A Monmouthshire school has warned parents their children could be sent home if they do not wear a new official uniform.
Monmouth Comprehensive is phasing in the uniform from September and told parents they must purchase it from a preferred supplier.
Some parents are angry at having to buy £20 trousers and £16 skirts from Trutex, rather than from cheaper shops.
The school's stance is contrary to Welsh Government uniform advice.
Monmouthshire council said the school consulted with the "whole school community over a lengthy period" as per government guidelines.
Deputy head Andy Williams sent a letter to parents which said "sending students home (in line with Welsh Government guidance) is, of course, our last resort".
The community Facebook page has received hundreds of comment from concerned parents.
Paula Beddis Simpson wrote: "I am a single parent doing 2/3 jobs to make ends meet, it's totally unfair. As long as they are proper grey school trousers and pupils look smart, what is the problem?"
Alex Watkins added: "It's not as if people are refusing to adhere to the uniform, just would like to choose where to buy trousers skirts and shirts. It's hardly unreasonable."'
Year seven and sixth form pupils will be expected to wear a branded blazer and tie instead of the existing polo shirt and jumper, which the school says had become "tired, inconsistent and not fit for purpose".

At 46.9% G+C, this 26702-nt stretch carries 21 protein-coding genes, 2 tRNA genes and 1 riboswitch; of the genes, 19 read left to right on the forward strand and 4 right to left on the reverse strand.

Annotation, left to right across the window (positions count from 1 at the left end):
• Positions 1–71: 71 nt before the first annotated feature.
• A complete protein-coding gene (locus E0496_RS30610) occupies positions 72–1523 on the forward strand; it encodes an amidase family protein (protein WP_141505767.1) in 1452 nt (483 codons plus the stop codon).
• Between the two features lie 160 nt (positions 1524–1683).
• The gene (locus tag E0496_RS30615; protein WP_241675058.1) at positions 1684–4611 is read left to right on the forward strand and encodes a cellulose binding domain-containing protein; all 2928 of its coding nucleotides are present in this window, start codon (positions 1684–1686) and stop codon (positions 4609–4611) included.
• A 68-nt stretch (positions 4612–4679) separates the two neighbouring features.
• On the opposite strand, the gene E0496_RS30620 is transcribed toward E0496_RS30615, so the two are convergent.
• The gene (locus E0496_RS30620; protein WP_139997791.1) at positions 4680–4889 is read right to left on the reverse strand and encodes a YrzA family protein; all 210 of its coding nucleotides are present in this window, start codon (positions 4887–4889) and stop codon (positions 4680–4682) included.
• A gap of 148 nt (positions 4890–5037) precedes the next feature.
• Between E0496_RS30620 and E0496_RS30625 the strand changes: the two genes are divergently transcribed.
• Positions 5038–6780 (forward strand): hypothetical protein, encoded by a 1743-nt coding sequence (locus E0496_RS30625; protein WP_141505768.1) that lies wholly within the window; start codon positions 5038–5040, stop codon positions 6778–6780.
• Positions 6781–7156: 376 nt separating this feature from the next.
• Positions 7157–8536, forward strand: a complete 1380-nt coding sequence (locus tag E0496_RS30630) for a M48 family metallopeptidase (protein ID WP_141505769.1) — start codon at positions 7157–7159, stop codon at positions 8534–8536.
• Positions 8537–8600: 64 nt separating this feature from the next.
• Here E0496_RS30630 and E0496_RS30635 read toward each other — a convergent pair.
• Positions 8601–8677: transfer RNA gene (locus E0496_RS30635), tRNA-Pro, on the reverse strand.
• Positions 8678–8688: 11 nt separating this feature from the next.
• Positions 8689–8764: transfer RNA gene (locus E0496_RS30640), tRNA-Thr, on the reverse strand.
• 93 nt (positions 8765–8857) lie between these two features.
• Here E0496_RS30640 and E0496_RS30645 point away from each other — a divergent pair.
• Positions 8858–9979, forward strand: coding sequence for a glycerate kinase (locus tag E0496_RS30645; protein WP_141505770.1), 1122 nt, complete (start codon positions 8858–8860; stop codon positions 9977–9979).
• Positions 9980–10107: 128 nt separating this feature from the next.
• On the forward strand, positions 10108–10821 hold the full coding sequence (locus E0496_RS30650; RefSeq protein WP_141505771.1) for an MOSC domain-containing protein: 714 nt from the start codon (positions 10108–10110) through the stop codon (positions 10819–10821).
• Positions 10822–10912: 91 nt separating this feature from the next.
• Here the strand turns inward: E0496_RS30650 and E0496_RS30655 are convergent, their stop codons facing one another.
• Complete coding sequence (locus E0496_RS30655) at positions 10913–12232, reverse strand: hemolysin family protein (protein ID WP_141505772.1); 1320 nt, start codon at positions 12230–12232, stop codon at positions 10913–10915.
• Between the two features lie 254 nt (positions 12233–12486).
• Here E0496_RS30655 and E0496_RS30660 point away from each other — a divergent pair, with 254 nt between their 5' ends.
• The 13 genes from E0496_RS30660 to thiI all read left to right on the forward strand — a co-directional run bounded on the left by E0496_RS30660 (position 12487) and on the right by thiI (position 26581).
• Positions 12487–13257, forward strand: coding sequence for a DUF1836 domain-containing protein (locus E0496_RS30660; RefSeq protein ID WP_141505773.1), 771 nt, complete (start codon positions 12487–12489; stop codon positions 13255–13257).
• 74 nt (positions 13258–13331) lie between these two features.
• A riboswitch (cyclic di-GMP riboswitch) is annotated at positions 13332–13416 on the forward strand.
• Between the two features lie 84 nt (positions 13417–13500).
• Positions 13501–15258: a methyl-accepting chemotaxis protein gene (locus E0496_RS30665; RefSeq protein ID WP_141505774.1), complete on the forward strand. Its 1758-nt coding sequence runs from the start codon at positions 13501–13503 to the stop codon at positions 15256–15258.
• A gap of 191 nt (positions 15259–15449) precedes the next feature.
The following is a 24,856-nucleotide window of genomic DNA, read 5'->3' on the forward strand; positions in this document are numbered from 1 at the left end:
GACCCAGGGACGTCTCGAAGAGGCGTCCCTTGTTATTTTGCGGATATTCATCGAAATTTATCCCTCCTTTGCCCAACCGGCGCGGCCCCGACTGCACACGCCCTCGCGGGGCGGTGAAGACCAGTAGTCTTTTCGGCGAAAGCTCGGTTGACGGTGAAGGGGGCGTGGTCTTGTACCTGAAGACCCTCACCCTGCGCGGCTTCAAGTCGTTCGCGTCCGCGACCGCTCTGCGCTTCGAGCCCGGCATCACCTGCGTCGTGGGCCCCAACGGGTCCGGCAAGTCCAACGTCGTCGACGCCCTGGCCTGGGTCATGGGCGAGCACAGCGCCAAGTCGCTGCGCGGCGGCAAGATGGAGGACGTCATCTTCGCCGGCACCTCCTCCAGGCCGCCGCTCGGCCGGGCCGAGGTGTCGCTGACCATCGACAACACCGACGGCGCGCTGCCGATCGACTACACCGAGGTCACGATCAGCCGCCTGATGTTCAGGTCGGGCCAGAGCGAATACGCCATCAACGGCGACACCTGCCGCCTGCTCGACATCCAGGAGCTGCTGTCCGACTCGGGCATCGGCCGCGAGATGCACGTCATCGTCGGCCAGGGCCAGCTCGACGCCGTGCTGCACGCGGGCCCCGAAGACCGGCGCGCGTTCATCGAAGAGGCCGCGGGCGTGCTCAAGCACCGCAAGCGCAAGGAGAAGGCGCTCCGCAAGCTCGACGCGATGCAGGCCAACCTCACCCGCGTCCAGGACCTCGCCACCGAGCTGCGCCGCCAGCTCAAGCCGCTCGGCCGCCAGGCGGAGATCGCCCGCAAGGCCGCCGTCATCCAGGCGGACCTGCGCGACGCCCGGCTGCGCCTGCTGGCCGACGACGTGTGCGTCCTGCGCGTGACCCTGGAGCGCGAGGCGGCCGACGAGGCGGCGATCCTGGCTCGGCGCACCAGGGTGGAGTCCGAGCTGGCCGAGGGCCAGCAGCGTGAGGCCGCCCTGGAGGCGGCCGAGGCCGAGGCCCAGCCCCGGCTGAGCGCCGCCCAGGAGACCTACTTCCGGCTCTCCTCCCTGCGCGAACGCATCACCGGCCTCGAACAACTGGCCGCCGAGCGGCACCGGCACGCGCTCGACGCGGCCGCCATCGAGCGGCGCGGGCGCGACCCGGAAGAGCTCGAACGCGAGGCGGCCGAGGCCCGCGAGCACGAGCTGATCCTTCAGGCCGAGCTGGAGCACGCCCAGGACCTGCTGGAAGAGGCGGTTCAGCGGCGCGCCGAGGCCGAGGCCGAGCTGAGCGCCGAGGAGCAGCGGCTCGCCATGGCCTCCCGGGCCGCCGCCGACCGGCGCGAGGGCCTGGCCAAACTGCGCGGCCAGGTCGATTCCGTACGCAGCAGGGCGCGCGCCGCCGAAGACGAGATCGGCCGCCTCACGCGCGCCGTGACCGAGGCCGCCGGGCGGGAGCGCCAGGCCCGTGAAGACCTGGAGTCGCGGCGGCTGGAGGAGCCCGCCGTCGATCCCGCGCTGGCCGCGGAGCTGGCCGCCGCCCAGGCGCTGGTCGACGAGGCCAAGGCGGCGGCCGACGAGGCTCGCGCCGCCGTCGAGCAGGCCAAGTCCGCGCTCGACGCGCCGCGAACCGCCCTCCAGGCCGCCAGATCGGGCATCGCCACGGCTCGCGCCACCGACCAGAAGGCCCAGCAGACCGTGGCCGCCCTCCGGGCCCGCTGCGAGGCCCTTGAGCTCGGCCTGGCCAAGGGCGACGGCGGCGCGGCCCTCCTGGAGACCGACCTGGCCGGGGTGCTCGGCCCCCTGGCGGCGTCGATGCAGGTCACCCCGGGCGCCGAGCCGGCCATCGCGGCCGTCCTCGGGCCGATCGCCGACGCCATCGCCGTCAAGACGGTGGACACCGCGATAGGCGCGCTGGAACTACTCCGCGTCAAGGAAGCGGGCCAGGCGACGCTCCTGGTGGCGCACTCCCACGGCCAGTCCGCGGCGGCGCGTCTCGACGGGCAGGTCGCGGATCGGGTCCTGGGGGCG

Pupils in other years can change to the new uniform from September if they choose to or if their old uniform is in need of replacement
Parents claim the new uniform will cost more than £100 if they are forced to buy from the supplier.
The school said it would cost £97 for boys and £93 for girls.
The Welsh Government says governing bodies should consider stipulating "basic items and colours but not styles so that items can be bought from retail chains at reasonable prices and not just from one supplier".
The school, which will move to a new £33m building in 2018, has acknowledged "there has been some concern over the cost of trousers and skirts from our suppliers".
My Williams wrote: "We trialled the use of barcodes for parents to buy cheaper (but often less ethically sourced) items from high street retailers.
"But quickly found that codes and styles changed, allowing many students to create a very different style of uniform including tight, skinny jean type trousers and inappropriate skirts.
"The school simply cannot keep pace with brand and style changes that will add to inconsistency in a school with over 1500 students."
Council officer Will McLean said: "The design of school uniforms and the rules which apply to them are determined by school governing bodies."
Pupils eligible for free school meals will receive free uniform items in their first year.